Turmeric has anti-inflammatory effects and would have properties with antidepressant potential.
Photo: Ksenia Chernaya / Pexels
Like it or not, stress and occasional anxiety are an expected part of life. It is more likely to happen when we are faced with a problem or before making an important decision.
Food can also influence our mood. For example, dark chocolate, which in addition to being a stimulating food, some scientific research has shown that it can help relieve stress and cushion its effects on your body. One of the recent studies was carried out by researchers at the University of Birmingham (UK).
Other foods can help increase serotonin levels, the so-called “hormone of happiness”. This hormone that is also a neurotransmitter helps with the regulation of mood and memory, it also intervenes in sleep, appetite and digestion.
On the other hand, there are also those foods that positively or negatively affect the balance of the intestinal microbiota. Imbalances in the microbiota have effects on mood, could contribute to depression as explained by neurobiologist José Ramón Alonso Peña through The Conversation.
There are drinks that can be comforting in moments of occasional anxiety. Like a Golden Latte or golden milk whose simple recipe is shared through Mind Body Green by Dr. Uma Naidoo, who is director of nutritional psychiatry at Massachusetts General Hospital.
Naidoo notes that this drink is “his trick for anxiety.”
Golden Latte for anxiety
Ingredients: a cup of almond milk or oat milk, a teaspoon of turmeric powder, half a teaspoon of honey, a quarter teaspoon of grated nutmeg and a pinch of black pepper.
Preparation: Heat the ingredients (except the walnut) over medium heat for 5 minutes. Serve and sprinkle with the nutmeg.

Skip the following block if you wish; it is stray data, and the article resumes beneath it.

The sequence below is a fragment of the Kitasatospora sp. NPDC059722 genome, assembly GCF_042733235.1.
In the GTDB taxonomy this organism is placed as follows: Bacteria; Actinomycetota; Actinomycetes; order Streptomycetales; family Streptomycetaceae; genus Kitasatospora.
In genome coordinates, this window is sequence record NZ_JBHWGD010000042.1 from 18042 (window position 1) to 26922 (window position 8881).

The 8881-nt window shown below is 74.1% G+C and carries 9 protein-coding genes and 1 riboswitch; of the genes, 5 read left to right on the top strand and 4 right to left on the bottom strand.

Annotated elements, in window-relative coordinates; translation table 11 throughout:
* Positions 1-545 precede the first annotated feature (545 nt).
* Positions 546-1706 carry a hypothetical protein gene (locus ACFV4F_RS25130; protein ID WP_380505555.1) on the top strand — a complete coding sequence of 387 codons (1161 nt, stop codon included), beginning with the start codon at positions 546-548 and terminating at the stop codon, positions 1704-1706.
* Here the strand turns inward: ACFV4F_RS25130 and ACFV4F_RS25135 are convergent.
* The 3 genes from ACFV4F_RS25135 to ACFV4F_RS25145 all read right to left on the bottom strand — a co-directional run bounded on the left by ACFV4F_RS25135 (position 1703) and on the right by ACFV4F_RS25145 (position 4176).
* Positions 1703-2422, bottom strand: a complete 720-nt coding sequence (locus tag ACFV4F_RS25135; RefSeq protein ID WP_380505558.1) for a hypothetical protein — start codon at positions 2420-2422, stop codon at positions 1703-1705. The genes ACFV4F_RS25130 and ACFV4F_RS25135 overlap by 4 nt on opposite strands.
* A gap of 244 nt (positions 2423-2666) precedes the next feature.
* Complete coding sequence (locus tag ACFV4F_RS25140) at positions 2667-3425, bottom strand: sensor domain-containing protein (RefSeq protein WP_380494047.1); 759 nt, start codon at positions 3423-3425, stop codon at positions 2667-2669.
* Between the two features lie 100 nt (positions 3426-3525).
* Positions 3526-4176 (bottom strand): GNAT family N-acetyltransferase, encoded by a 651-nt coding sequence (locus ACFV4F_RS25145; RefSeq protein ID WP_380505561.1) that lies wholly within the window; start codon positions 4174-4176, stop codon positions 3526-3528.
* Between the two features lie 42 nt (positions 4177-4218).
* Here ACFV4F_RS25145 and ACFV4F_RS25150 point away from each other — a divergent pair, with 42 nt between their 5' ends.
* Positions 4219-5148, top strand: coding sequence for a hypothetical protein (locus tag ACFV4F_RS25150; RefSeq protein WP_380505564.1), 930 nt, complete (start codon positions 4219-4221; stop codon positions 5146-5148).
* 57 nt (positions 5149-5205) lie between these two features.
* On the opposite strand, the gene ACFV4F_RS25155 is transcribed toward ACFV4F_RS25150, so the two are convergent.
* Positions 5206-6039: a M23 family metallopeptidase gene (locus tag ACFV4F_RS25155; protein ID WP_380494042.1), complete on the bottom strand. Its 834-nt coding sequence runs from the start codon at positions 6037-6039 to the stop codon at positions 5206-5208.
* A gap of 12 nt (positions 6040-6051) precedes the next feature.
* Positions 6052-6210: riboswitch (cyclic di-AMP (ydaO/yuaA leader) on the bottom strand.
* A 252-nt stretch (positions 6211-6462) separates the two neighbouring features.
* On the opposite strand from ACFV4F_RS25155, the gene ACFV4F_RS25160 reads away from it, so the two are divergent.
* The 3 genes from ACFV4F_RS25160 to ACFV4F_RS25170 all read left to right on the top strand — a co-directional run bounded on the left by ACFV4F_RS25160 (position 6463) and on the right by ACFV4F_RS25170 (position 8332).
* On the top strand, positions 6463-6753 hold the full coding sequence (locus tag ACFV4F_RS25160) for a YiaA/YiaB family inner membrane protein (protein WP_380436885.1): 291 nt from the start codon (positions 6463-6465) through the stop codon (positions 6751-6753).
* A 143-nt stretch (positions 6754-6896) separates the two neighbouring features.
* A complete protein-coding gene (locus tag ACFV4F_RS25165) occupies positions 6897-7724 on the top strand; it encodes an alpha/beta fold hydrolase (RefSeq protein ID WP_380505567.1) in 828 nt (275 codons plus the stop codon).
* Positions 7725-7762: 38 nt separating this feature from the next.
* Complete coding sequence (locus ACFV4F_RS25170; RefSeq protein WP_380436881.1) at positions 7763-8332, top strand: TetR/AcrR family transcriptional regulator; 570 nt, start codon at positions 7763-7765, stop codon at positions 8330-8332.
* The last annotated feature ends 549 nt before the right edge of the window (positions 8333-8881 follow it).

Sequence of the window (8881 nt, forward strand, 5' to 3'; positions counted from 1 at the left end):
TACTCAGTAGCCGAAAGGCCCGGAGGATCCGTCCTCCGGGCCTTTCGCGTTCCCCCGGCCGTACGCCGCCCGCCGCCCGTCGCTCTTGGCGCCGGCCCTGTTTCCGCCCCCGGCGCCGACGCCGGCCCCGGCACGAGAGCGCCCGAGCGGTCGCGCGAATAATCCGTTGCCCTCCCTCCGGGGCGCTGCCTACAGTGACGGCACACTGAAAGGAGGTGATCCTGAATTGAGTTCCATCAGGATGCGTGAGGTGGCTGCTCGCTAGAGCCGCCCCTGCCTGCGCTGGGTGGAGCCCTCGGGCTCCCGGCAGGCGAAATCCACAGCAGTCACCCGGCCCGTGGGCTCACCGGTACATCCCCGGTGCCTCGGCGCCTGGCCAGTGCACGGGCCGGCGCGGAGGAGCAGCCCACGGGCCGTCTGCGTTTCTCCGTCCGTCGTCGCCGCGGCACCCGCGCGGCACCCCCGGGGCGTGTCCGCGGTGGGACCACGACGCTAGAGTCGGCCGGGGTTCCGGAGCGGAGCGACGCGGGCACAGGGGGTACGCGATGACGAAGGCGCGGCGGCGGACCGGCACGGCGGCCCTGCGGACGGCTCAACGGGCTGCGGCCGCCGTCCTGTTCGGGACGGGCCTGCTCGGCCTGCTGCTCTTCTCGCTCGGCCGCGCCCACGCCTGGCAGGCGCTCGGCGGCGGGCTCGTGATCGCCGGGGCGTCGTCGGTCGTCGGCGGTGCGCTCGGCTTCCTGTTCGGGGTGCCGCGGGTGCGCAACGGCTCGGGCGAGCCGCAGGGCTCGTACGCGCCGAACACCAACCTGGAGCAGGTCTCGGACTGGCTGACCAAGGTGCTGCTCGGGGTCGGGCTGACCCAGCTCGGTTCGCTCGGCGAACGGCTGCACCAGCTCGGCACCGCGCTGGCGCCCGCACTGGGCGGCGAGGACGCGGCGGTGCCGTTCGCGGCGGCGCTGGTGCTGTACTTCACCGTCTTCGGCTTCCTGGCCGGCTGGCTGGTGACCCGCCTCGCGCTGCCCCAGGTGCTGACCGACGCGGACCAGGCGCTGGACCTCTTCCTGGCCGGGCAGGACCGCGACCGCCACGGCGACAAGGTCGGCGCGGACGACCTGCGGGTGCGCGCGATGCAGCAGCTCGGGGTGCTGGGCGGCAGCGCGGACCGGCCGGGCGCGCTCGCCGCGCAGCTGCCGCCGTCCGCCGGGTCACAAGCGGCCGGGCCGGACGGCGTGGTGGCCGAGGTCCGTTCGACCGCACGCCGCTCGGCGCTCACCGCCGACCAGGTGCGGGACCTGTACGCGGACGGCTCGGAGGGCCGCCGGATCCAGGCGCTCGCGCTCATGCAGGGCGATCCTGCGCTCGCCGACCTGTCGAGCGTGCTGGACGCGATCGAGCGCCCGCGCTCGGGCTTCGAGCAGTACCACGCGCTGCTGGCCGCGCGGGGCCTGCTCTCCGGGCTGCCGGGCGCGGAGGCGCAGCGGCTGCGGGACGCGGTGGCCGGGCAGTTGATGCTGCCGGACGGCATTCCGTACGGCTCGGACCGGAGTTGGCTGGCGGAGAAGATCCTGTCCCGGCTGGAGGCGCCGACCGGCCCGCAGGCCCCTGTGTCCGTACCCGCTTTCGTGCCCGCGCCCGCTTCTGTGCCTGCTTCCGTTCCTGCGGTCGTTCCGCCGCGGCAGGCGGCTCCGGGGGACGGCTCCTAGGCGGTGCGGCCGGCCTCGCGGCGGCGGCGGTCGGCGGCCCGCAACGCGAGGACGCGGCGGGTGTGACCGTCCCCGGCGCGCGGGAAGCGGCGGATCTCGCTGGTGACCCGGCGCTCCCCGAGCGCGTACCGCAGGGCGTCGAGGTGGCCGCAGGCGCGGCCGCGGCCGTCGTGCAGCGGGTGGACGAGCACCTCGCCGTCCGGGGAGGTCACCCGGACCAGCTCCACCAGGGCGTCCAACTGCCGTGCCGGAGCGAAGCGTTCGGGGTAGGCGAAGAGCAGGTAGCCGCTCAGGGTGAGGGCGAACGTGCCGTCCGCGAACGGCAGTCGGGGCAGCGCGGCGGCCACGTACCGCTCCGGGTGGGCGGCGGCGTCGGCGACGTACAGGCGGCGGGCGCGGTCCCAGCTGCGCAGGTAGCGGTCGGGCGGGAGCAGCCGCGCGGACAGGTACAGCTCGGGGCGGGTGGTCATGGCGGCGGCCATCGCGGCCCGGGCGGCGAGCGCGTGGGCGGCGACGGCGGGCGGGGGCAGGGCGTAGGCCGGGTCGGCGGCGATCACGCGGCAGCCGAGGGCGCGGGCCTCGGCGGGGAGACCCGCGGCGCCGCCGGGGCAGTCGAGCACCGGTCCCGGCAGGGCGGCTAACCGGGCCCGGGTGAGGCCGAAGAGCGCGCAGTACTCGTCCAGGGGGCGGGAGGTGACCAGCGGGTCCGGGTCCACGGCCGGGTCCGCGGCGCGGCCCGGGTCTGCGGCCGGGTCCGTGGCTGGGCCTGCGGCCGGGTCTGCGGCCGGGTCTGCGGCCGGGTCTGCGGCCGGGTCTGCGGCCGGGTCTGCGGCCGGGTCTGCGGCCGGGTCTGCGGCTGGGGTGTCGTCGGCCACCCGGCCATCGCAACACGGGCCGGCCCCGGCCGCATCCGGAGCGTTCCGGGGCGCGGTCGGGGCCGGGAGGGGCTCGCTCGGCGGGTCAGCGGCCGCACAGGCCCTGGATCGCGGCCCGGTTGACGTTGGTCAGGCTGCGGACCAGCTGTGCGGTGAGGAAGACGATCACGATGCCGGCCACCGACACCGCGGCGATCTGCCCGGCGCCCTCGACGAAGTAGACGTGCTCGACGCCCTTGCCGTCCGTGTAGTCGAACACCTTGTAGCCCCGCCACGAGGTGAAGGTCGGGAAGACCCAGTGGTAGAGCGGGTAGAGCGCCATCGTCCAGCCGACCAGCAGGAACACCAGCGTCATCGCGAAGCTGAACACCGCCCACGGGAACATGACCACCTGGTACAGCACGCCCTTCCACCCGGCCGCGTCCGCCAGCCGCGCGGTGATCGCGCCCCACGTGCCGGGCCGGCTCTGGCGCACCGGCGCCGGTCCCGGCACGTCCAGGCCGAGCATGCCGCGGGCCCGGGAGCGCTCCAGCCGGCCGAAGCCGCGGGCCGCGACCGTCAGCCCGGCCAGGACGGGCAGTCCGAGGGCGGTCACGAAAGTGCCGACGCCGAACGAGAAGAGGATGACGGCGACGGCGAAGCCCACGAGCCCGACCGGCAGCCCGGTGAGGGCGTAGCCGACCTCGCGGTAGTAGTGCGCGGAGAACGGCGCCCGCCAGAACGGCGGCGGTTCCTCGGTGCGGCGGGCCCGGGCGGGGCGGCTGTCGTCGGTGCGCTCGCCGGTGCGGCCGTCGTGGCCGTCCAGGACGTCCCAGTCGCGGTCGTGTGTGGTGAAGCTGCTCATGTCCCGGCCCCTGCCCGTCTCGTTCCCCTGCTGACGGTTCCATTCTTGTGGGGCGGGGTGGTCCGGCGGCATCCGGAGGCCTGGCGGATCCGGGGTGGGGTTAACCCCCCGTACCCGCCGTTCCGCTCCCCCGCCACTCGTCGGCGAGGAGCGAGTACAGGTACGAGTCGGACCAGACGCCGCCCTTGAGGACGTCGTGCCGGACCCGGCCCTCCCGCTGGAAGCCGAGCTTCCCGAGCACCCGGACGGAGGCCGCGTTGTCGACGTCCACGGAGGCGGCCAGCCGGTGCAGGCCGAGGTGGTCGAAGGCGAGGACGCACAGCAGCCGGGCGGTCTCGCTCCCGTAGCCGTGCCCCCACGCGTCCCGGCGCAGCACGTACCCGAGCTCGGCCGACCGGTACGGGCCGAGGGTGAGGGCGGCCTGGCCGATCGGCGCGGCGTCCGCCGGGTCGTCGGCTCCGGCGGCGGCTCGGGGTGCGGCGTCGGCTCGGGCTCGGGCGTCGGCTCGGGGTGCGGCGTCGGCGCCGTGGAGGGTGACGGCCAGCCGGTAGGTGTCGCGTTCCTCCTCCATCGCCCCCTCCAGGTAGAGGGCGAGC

Inflammation has been linked to depression and fatigue. Antidepressants have been shown to decrease inflammation. It is in this sense that turmeric has a beneficial effect on mood. Curcumin, the active ingredient in turmeric is a powerful antioxidant with anti-inflammatory effects.
Curcumin has been the subject of research indicating that it exhibits a wide range of properties with potent antidepressant potential. It is hypothesized that the antidepressant effects of curcumin may be partly attributed to the modulation of the levels of neurotransmitters such as dopamine and serotonin in the brain.
It is recommended that when using turmeric you add a pinch of pepper. Curcumin is poorly absorbed into the bloodstream, but the piperine in black pepper improves absorption twentyfold. That is why in many supplements you will see the combination of curcumin and piperine.
We must be attentive to our mental health. Anxiety disorders are something different than occasional anxiety, they are not about temporary worries or fears. The National Institute of Mental Health (NIMH) notes that for a person with an anxiety disorder, the anxiety does not go away and can get worse over time.
The anxiety disorders require medical attention, you can be treated with therapies, medications, or both.
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